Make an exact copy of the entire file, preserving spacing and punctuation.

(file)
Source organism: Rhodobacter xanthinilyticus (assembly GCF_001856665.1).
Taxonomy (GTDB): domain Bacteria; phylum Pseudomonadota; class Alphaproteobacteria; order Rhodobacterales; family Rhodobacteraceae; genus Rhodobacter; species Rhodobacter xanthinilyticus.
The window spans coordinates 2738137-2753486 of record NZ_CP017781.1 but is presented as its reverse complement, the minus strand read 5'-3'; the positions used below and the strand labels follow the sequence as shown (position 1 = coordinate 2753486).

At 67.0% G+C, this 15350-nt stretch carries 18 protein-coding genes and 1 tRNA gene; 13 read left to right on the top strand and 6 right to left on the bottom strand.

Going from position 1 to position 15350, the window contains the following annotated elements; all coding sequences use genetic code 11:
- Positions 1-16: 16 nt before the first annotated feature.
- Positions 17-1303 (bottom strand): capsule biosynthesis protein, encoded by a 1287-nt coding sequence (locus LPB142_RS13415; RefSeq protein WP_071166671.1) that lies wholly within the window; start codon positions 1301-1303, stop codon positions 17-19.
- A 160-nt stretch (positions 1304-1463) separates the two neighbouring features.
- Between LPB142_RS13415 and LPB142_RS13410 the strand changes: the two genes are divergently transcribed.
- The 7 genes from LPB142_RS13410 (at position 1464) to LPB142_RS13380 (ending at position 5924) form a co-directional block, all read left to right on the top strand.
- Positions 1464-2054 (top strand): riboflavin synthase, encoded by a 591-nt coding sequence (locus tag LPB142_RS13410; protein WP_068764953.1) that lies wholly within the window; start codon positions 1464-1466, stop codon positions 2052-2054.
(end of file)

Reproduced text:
Source organism: Rhodobacter xanthinilyticus (assembly GCF_001856665.1).
Taxonomy (GTDB): domain Bacteria; phylum Pseudomonadota; class Alphaproteobacteria; order Rhodobacterales; family Rhodobacteraceae; genus Rhodobacter; species Rhodobacter xanthinilyticus.
The window spans coordinates 2738137-2753486 of record NZ_CP017781.1 but is presented as its reverse complement, the minus strand read 5'-3'; the positions used below and the strand labels follow the sequence as shown (position 1 = coordinate 2753486).

At 67.0% G+C, this 15350-nt stretch carries 18 protein-coding genes and 1 tRNA gene; 13 read left to right on the top strand and 6 right to left on the bottom strand.

Going from position 1 to position 15350, the window contains the following annotated elements; all coding sequences use genetic code 11:
- Positions 1-16: 16 nt before the first annotated feature.
- Positions 17-1303 (bottom strand): capsule biosynthesis protein, encoded by a 1287-nt coding sequence (locus LPB142_RS13415; RefSeq protein WP_071166671.1) that lies wholly within the window; start codon positions 1301-1303, stop codon positions 17-19.
- A 160-nt stretch (positions 1304-1463) separates the two neighbouring features.
- Between LPB142_RS13415 and LPB142_RS13410 the strand changes: the two genes are divergently transcribed.
- The 7 genes from LPB142_RS13410 (at position 1464) to LPB142_RS13380 (ending at position 5924) form a co-directional block, all read left to right on the top strand.
- Positions 1464-2054 (top strand): riboflavin synthase, encoded by a 591-nt coding sequence (locus tag LPB142_RS13410; protein WP_068764953.1) that lies wholly within the window; start codon positions 1464-1466, stop codon positions 2052-2054.